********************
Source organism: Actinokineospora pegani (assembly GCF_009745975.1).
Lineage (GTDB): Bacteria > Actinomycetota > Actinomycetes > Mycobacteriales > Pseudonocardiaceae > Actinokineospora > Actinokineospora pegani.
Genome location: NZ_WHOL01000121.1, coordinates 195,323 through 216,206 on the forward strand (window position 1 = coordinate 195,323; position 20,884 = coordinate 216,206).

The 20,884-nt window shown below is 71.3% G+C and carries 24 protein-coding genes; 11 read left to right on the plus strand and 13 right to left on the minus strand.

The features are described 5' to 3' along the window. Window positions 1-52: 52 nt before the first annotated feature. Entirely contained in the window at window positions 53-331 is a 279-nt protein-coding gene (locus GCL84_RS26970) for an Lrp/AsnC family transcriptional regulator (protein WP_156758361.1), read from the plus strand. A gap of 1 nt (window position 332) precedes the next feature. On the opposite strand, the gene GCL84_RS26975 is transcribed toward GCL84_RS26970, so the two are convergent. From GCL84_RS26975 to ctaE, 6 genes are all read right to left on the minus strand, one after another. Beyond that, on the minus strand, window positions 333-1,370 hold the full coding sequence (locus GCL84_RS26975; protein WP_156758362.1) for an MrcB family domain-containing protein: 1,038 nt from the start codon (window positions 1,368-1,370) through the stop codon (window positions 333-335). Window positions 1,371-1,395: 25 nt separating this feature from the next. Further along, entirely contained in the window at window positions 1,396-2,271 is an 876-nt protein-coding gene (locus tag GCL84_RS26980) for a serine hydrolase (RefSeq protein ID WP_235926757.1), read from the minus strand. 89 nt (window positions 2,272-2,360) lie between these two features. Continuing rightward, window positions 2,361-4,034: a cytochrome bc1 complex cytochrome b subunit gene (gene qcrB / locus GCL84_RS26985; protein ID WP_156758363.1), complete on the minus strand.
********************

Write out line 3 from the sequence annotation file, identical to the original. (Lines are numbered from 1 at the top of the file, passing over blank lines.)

Genome location: NZ_WHOL01000121.1, coordinates 195,323 through 216,206 on the forward strand (window position 1 = coordinate 195,323; position 20,884 = coordinate 216,206).